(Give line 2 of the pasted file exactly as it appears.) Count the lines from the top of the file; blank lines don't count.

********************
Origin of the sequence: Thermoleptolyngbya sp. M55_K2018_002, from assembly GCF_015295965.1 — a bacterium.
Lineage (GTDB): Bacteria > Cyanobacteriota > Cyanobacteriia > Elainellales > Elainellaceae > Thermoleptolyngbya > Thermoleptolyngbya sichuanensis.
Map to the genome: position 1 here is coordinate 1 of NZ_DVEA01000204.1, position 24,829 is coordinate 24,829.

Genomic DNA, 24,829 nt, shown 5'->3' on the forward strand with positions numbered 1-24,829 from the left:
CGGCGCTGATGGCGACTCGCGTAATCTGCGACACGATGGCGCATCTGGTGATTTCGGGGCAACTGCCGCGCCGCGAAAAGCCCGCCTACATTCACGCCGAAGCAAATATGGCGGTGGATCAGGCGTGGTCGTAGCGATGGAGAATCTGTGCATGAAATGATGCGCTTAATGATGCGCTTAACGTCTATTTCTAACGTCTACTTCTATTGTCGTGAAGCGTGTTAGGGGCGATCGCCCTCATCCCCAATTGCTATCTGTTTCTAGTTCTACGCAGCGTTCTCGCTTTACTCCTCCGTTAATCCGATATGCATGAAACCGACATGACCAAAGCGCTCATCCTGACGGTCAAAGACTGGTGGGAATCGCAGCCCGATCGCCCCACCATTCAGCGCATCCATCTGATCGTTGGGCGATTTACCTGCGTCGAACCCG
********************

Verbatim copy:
Lineage (GTDB): Bacteria > Cyanobacteriota > Cyanobacteriia > Elainellales > Elainellaceae > Thermoleptolyngbya > Thermoleptolyngbya sichuanensis.